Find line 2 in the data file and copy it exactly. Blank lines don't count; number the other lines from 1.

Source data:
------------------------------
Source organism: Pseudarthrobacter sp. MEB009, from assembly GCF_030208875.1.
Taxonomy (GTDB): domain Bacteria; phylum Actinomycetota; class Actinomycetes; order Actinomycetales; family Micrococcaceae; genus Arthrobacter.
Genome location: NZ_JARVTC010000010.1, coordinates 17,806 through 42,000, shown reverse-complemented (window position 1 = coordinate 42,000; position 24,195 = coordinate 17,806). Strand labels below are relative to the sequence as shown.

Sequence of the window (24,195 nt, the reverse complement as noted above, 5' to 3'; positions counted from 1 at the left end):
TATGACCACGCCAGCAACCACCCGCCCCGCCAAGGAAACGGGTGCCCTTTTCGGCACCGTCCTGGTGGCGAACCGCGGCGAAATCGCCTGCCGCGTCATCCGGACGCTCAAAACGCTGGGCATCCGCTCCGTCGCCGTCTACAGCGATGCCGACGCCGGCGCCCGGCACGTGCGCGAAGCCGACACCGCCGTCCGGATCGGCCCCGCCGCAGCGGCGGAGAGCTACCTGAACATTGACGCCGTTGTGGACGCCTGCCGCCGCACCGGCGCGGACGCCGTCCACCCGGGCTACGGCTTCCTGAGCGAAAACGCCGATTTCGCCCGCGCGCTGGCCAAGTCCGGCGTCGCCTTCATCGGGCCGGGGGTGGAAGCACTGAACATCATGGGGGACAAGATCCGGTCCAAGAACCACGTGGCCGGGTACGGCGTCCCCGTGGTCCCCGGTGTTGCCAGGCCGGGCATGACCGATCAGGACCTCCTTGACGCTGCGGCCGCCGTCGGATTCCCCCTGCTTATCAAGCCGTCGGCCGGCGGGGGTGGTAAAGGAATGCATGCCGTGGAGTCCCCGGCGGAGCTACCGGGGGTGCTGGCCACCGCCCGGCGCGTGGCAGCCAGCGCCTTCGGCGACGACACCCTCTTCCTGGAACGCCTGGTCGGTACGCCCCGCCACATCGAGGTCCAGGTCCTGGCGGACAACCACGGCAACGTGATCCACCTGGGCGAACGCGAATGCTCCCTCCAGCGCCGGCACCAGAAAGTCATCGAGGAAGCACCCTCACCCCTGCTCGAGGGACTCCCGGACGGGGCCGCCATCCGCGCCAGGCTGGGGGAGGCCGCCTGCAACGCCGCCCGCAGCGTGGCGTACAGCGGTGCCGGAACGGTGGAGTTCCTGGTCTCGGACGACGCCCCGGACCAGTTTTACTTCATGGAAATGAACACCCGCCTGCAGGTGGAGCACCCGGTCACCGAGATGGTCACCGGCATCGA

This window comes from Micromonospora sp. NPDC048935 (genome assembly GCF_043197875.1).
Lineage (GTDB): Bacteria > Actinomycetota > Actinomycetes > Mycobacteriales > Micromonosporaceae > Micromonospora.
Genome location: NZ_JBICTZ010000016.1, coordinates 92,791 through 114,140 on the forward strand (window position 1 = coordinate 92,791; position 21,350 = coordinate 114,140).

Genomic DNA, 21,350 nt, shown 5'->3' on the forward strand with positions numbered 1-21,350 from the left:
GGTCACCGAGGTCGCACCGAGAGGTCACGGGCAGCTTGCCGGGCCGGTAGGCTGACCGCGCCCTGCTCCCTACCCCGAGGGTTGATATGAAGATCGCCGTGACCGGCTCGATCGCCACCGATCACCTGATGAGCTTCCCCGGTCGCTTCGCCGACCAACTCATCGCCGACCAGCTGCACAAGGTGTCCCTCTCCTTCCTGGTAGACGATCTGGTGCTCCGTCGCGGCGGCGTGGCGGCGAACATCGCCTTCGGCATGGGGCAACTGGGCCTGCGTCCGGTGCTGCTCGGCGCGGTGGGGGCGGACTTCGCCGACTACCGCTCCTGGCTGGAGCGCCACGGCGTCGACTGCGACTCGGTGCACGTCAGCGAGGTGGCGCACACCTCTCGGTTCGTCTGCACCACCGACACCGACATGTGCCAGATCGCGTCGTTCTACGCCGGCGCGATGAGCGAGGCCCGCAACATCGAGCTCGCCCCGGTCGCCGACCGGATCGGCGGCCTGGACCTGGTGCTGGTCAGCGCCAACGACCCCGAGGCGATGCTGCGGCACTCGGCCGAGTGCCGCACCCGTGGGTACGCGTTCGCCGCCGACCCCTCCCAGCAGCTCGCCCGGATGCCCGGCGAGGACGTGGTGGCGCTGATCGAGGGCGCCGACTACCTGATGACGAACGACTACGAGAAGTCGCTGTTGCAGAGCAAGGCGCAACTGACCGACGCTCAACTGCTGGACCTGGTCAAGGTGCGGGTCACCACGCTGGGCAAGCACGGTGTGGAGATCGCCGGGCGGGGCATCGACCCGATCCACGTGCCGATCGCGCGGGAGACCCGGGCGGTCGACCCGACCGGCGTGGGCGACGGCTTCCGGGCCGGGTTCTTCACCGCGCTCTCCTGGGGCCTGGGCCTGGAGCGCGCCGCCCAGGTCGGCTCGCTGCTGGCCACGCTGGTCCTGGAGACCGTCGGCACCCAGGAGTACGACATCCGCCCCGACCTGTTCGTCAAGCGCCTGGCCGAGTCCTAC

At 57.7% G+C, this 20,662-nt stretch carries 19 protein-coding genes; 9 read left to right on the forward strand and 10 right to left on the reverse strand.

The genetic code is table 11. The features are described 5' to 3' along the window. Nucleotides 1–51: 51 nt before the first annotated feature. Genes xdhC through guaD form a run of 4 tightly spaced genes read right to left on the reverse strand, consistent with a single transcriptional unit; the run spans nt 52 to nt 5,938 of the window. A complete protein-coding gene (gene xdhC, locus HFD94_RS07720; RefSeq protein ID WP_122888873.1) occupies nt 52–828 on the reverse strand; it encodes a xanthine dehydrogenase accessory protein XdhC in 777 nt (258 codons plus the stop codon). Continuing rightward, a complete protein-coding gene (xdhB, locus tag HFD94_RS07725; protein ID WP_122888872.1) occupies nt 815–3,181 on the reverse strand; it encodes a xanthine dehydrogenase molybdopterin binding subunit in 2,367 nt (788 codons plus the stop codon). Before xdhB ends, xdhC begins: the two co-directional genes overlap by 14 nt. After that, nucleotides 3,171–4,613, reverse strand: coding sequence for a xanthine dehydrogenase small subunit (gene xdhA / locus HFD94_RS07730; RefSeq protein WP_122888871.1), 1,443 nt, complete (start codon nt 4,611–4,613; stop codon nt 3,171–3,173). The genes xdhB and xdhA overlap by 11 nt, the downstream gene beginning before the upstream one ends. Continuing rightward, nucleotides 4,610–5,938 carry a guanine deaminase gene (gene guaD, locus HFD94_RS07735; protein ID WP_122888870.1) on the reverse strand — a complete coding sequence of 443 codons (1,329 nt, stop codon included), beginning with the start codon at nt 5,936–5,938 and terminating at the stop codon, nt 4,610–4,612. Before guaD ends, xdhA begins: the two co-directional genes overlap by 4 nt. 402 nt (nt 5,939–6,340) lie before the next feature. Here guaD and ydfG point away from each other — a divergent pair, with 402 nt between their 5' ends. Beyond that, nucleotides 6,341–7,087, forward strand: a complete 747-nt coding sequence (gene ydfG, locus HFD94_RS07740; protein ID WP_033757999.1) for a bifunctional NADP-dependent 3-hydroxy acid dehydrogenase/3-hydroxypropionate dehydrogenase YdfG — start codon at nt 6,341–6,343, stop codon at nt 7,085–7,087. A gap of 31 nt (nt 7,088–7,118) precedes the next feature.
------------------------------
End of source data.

Taxonomy (GTDB): domain Bacteria; phylum Actinomycetota; class Actinomycetes; order Actinomycetales; family Micrococcaceae; genus Arthrobacter.